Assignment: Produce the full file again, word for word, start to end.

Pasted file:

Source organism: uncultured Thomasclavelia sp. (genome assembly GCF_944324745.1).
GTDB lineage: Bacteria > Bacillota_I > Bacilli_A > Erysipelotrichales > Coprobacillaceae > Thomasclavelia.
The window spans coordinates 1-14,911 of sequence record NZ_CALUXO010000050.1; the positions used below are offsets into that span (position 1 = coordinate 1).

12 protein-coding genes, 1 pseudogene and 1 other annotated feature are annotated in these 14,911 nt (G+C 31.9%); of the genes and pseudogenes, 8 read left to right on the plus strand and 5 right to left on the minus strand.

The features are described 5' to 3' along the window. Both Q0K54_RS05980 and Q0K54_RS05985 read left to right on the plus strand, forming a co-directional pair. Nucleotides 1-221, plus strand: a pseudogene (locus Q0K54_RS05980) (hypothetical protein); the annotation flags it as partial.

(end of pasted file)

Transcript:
Source organism: uncultured Thomasclavelia sp. (genome assembly GCF_944324745.1).
GTDB lineage: Bacteria > Bacillota_I > Bacilli_A > Erysipelotrichales > Coprobacillaceae > Thomasclavelia.
The window spans coordinates 1-14,911 of sequence record NZ_CALUXO010000050.1; the positions used below are offsets into that span (position 1 = coordinate 1).

12 protein-coding genes, 1 pseudogene and 1 other annotated feature are annotated in these 14,911 nt (G+C 31.9%); of the genes and pseudogenes, 8 read left to right on the plus strand and 5 right to left on the minus strand.

The features are described 5' to 3' along the window. Both Q0K54_RS05980 and Q0K54_RS05985 read left to right on the plus strand, forming a co-directional pair. Nucleotides 1-221, plus strand: a pseudogene (locus Q0K54_RS05980) (hypothetical protein); the annotation flags it as partial.